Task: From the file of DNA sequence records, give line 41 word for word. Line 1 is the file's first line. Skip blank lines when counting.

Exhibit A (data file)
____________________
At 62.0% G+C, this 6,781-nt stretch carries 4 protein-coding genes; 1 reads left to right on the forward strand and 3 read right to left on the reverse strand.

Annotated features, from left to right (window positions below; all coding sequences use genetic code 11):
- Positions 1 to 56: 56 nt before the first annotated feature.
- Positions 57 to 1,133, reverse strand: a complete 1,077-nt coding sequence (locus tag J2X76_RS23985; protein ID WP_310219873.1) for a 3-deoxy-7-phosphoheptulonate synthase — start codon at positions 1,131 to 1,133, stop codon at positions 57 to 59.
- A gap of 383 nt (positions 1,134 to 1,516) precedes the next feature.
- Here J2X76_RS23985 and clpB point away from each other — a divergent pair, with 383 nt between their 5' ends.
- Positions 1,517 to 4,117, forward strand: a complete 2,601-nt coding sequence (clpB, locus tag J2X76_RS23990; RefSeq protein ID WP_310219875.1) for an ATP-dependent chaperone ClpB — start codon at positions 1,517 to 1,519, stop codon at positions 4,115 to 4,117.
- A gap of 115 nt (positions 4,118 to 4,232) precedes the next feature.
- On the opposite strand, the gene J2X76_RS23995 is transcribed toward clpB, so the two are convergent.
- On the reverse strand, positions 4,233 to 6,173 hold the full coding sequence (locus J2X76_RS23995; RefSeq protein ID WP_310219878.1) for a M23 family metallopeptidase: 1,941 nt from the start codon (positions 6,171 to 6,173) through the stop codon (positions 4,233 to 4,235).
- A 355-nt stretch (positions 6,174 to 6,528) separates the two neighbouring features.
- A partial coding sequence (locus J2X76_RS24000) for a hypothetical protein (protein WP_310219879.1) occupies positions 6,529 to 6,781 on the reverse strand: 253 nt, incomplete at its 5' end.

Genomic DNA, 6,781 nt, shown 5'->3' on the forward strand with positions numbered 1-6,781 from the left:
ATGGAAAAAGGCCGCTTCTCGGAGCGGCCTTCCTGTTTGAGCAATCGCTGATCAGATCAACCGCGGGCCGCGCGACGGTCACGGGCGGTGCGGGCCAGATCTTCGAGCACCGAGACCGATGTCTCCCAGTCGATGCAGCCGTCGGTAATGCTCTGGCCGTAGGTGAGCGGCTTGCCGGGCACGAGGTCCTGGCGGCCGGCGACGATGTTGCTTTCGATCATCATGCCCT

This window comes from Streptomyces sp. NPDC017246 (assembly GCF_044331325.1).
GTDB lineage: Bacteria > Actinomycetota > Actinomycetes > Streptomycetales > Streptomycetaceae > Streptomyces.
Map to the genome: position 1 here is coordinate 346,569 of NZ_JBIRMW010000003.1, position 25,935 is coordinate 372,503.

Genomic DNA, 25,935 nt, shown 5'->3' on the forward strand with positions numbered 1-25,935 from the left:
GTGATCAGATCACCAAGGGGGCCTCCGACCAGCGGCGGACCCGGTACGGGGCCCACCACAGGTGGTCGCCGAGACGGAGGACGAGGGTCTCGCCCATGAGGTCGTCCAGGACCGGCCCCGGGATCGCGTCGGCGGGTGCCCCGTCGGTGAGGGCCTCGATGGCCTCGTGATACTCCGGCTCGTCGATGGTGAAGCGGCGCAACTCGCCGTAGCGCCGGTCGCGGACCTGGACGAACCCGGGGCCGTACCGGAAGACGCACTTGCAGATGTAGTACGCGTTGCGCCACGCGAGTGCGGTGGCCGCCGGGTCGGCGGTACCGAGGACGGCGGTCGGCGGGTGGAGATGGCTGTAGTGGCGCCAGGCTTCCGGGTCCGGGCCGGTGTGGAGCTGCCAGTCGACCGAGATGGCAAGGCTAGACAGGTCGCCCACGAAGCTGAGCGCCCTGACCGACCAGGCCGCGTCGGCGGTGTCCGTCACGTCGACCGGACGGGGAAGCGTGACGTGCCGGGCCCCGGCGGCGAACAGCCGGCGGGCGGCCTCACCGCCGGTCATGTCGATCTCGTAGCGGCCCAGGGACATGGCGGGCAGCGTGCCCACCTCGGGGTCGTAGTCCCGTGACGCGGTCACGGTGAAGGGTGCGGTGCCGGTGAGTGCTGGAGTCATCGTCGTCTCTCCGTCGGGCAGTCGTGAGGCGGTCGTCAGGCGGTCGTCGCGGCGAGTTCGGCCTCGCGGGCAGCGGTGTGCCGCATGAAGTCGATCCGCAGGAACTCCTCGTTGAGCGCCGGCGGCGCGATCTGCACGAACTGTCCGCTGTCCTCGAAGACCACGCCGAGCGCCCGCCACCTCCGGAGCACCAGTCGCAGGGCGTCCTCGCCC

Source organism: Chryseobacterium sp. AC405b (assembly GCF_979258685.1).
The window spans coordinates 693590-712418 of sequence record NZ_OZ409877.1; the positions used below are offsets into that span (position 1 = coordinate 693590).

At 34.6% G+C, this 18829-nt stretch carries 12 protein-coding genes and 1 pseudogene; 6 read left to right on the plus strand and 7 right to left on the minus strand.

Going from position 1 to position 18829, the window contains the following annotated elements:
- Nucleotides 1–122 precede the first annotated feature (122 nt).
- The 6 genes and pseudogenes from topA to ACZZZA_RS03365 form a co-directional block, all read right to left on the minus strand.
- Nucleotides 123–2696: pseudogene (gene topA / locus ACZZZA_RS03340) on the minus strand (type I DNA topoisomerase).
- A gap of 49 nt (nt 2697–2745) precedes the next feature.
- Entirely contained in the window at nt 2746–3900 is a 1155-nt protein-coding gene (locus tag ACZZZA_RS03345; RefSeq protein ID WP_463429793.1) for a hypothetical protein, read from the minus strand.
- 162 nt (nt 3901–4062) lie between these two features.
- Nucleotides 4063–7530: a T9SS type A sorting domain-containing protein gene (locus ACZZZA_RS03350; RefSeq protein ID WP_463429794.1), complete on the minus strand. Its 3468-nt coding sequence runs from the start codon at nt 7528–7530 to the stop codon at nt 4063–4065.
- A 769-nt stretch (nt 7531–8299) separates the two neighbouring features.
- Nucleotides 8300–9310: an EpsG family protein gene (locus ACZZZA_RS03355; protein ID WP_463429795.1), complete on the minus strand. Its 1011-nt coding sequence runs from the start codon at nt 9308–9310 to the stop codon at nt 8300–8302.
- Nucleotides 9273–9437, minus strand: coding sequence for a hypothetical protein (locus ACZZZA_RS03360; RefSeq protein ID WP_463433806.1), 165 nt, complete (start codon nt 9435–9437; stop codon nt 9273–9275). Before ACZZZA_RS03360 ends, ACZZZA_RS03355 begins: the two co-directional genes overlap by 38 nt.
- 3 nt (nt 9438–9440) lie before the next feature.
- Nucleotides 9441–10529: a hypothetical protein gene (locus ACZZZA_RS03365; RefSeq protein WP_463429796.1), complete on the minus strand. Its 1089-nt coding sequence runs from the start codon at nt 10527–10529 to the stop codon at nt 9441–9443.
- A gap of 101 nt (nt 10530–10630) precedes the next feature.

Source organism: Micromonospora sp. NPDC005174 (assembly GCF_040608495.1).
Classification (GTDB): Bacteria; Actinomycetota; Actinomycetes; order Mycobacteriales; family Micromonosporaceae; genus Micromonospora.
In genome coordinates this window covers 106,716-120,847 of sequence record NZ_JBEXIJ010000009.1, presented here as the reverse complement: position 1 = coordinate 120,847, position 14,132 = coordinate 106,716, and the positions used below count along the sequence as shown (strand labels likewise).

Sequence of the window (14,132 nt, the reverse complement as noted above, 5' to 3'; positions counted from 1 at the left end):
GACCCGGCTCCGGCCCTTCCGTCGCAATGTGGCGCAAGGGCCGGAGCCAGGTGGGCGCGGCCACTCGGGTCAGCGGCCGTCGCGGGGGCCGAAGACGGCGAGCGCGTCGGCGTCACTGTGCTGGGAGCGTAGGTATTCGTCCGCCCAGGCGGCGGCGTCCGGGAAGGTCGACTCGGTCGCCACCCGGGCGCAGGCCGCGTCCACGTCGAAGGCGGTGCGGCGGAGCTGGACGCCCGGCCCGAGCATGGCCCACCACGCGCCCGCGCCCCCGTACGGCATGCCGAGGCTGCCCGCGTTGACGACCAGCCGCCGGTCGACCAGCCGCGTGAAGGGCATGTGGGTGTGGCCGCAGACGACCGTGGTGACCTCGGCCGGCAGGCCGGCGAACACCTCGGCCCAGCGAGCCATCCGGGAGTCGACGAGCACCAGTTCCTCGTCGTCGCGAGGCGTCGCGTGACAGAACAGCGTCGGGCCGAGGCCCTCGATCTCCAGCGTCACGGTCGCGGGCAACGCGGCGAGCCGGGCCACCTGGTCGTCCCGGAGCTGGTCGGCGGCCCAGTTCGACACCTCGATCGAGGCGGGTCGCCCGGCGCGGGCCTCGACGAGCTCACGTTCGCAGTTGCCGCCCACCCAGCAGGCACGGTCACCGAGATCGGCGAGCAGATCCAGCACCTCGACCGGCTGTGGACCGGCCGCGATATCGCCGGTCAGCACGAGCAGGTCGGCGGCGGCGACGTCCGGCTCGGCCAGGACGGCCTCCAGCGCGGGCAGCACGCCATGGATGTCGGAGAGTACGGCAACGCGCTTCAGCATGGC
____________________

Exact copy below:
GACCCGGCTCCGGCCCTTCCGTCGCAATGTGGCGCAAGGGCCGGAGCCAGGTGGGCGCGGCCACTCGGGTCAGCGGCCGTCGCGGGGGCCGAAGACGGCGAGCGCGTCGGCGTCACTGTGCTGGGAGCGTAGGTATTCGTCCGCCCAGGCGGCGGCGTCCGGGAAGGTCGACTCGGTCGCCACCCGGGCGCAGGCCGCGTCCACGTCGAAGGCGGTGCGGCGGAGCTGGACGCCCGGCCCGAGCATGGCCCACCACGCGCCCGCGCCCCCGTACGGCATGCCGAGGCTGCCCGCGTTGACGACCAGCCGCCGGTCGACCAGCCGCGTGAAGGGCATGTGGGTGTGGCCGCAGACGACCGTGGTGACCTCGGCCGGCAGGCCGGCGAACACCTCGGCCCAGCGAGCCATCCGGGAGTCGACGAGCACCAGTTCCTCGTCGTCGCGAGGCGTCGCGTGACAGAACAGCGTCGGGCCGAGGCCCTCGATCTCCAGCGTCACGGTCGCGGGCAACGCGGCGAGCCGGGCCACCTGGTCGTCCCGGAGCTGGTCGGCGGCCCAGTTCGACACCTCGATCGAGGCGGGTCGCCCGGCGCGGGCCTCGACGAGCTCACGTTCGCAGTTGCCGCCCACCCAGCAGGCACGGTCACCGAGATCGGCGAGCAGATCCAGCACCTCGACCGGCTGTGGACCGGCCGCGATATCGCCGGTCAGCACGAGCAGGTCGGCGGCGGCGACGTCCGGCTCGGCCAGGACGGCCTCCAGCGCGGGCAGCACGCCATGGATGTCGGAGAGTACGGCAACGCGCTTCAGCATGGC